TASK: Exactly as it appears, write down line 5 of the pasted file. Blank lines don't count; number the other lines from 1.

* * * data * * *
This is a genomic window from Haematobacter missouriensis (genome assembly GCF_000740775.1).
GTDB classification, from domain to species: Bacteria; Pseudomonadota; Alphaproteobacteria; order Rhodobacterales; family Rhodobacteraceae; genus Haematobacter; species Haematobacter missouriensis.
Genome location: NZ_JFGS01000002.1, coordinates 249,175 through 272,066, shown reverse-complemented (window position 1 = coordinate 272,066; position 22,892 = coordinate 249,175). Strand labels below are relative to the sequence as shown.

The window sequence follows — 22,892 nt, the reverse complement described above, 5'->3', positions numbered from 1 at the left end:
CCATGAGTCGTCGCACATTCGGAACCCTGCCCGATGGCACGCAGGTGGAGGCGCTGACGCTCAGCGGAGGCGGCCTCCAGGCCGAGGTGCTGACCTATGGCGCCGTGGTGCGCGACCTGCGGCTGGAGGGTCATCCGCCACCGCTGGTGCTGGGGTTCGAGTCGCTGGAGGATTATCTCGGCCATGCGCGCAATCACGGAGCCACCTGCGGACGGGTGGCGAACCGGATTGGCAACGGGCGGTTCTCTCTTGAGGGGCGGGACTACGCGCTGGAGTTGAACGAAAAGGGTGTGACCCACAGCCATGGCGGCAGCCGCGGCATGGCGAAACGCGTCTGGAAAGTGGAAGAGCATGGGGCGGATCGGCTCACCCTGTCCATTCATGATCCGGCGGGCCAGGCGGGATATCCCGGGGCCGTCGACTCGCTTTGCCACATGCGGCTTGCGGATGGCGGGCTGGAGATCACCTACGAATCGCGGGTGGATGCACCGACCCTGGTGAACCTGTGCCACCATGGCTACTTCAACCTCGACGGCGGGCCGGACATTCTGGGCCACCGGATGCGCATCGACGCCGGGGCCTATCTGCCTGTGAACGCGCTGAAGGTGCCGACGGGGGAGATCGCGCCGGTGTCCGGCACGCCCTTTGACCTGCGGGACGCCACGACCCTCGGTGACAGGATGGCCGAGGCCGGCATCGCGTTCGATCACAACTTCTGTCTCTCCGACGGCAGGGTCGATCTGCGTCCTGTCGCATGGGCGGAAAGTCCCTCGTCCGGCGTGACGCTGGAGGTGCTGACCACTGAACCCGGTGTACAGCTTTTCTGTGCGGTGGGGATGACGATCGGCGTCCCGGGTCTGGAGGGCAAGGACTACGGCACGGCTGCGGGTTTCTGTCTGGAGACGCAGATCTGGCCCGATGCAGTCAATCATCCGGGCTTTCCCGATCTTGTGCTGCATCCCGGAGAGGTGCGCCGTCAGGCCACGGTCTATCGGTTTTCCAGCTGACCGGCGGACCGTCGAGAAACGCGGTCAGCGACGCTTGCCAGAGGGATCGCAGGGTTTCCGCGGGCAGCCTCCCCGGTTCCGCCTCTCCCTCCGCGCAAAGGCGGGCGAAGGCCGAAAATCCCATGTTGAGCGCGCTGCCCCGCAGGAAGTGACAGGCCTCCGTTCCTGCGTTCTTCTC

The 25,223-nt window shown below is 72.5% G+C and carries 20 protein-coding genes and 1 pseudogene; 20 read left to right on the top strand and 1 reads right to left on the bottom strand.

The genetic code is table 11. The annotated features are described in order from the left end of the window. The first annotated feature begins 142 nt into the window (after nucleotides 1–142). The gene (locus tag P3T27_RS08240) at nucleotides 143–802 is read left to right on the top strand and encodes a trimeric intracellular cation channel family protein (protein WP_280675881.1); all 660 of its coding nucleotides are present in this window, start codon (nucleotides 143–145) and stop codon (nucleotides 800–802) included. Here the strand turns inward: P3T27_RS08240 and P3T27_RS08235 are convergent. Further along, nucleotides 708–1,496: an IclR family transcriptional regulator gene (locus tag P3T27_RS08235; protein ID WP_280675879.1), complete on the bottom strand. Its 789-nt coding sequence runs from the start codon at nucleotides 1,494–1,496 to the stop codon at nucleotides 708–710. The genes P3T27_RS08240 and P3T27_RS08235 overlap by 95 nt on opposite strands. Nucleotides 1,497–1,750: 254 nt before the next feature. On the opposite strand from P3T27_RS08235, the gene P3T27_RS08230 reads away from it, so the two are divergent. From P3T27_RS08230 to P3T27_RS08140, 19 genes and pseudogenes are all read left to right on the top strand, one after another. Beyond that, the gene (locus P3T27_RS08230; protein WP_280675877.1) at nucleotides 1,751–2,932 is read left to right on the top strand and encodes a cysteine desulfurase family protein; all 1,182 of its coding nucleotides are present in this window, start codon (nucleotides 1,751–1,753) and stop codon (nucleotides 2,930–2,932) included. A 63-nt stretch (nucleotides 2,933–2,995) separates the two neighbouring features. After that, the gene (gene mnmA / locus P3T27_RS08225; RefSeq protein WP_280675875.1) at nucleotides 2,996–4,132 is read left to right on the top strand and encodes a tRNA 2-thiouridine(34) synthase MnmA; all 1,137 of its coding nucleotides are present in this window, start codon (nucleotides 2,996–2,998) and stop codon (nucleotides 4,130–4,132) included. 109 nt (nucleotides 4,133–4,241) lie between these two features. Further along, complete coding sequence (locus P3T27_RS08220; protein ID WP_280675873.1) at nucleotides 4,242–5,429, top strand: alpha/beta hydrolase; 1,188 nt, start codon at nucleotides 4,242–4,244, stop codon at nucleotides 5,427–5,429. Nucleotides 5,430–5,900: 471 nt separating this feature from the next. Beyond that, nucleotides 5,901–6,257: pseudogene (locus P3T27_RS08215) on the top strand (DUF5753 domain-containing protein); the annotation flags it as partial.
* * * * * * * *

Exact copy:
CCATGAGTCGTCGCACATTCGGAACCCTGCCCGATGGCACGCAGGTGGAGGCGCTGACGCTCAGCGGAGGCGGCCTCCAGGCCGAGGTGCTGACCTATGGCGCCGTGGTGCGCGACCTGCGGCTGGAGGGTCATCCGCCACCGCTGGTGCTGGGGTTCGAGTCGCTGGAGGATTATCTCGGCCATGCGCGCAATCACGGAGCCACCTGCGGACGGGTGGCGAACCGGATTGGCAACGGGCGGTTCTCTCTTGAGGGGCGGGACTACGCGCTGGAGTTGAACGAAAAGGGTGTGACCCACAGCCATGGCGGCAGCCGCGGCATGGCGAAACGCGTCTGGAAAGTGGAAGAGCATGGGGCGGATCGGCTCACCCTGTCCATTCATGATCCGGCGGGCCAGGCGGGATATCCCGGGGCCGTCGACTCGCTTTGCCACATGCGGCTTGCGGATGGCGGGCTGGAGATCACCTACGAATCGCGGGTGGATGCACCGACCCTGGTGAACCTGTGCCACCATGGCTACTTCAACCTCGACGGCGGGCCGGACATTCTGGGCCACCGGATGCGCATCGACGCCGGGGCCTATCTGCCTGTGAACGCGCTGAAGGTGCCGACGGGGGAGATCGCGCCGGTGTCCGGCACGCCCTTTGACCTGCGGGACGCCACGACCCTCGGTGACAGGATGGCCGAGGCCGGCATCGCGTTCGATCACAACTTCTGTCTCTCCGACGGCAGGGTCGATCTGCGTCCTGTCGCATGGGCGGAAAGTCCCTCGTCCGGCGTGACGCTGGAGGTGCTGACCACTGAACCCGGTGTACAGCTTTTCTGTGCGGTGGGGATGACGATCGGCGTCCCGGGTCTGGAGGGCAAGGACTACGGCACGGCTGCGGGTTTCTGTCTGGAGACGCAGATCTGGCCCGATGCAGTCAATCATCCGGGCTTTCCCGATCTTGTGCTGCATCCCGGAGAGGTGCGCCGTCAGGCCACGGTCTATCGGTTTTCCAGCTGACCGGCGGACCGTCGAGAAACGCGGTCAGCGACGCTTGCCAGAGGGATCGCAGGGTTTCCGCGGGCAGCCTCCCCGGTTCCGCCTCTCCCTCCGCGCAAAGGCGGGCGAAGGCCGAAAATCCCATGTTGAGCGCGCTGCCCCGCAGGAAGTGACAGGCCTCCGTTCCTGCGTTCTTCTC